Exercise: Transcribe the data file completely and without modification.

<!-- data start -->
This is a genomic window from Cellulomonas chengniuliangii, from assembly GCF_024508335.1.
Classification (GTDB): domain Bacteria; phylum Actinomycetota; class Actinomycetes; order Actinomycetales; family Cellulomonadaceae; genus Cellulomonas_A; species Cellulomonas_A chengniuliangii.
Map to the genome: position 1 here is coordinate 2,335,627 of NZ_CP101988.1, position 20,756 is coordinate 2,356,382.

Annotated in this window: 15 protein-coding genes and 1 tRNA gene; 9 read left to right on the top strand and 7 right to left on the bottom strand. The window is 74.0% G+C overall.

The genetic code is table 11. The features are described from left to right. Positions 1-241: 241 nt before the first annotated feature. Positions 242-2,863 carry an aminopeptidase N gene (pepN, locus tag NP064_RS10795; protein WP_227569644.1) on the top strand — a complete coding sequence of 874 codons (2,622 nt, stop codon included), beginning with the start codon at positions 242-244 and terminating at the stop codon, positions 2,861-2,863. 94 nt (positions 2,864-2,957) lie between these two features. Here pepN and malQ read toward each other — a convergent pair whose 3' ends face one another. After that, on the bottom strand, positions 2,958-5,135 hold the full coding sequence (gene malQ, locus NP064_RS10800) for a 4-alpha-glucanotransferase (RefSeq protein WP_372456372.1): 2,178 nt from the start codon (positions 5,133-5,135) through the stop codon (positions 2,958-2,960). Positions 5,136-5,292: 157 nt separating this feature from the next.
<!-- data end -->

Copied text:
This is a genomic window from Cellulomonas chengniuliangii, from assembly GCF_024508335.1.
Classification (GTDB): domain Bacteria; phylum Actinomycetota; class Actinomycetes; order Actinomycetales; family Cellulomonadaceae; genus Cellulomonas_A; species Cellulomonas_A chengniuliangii.
Map to the genome: position 1 here is coordinate 2,335,627 of NZ_CP101988.1, position 20,756 is coordinate 2,356,382.

Annotated in this window: 15 protein-coding genes and 1 tRNA gene; 9 read left to right on the top strand and 7 right to left on the bottom strand. The window is 74.0% G+C overall.

The genetic code is table 11. The features are described from left to right. Positions 1-241: 241 nt before the first annotated feature. Positions 242-2,863 carry an aminopeptidase N gene (pepN, locus tag NP064_RS10795; protein WP_227569644.1) on the top strand — a complete coding sequence of 874 codons (2,622 nt, stop codon included), beginning with the start codon at positions 242-244 and terminating at the stop codon, positions 2,861-2,863. 94 nt (positions 2,864-2,957) lie between these two features. Here pepN and malQ read toward each other — a convergent pair whose 3' ends face one another. After that, on the bottom strand, positions 2,958-5,135 hold the full coding sequence (gene malQ, locus NP064_RS10800) for a 4-alpha-glucanotransferase (RefSeq protein WP_372456372.1): 2,178 nt from the start codon (positions 5,133-5,135) through the stop codon (positions 2,958-2,960). Positions 5,136-5,292: 157 nt separating this feature from the next.